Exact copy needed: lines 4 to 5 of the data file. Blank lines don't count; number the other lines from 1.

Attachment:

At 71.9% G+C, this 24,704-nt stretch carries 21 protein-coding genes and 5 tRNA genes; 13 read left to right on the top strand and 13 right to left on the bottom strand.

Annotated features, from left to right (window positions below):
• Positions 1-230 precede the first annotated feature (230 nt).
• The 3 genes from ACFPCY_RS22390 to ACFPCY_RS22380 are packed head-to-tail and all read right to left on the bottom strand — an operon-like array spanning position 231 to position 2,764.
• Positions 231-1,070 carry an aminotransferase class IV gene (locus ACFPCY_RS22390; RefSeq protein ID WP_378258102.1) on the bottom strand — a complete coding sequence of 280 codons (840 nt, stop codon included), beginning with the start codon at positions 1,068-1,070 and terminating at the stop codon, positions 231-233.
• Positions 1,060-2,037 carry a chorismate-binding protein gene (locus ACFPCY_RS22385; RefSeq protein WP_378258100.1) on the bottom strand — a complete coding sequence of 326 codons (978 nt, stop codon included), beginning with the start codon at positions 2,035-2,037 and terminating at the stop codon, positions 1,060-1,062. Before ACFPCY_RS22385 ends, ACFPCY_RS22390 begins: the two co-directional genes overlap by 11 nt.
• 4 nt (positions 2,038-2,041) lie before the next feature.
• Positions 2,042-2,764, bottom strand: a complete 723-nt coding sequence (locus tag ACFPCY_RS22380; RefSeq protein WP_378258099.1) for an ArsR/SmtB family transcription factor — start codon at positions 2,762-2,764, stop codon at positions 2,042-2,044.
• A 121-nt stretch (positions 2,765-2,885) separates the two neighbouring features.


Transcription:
• The 3 genes from ACFPCY_RS22390 to ACFPCY_RS22380 are packed head-to-tail and all read right to left on the bottom strand — an operon-like array spanning position 231 to position 2,764.
• Positions 231-1,070 carry an aminotransferase class IV gene (locus ACFPCY_RS22390; RefSeq protein ID WP_378258102.1) on the bottom strand — a complete coding sequence of 280 codons (840 nt, stop codon included), beginning with the start codon at positions 1,068-1,070 and terminating at the stop codon, positions 231-233.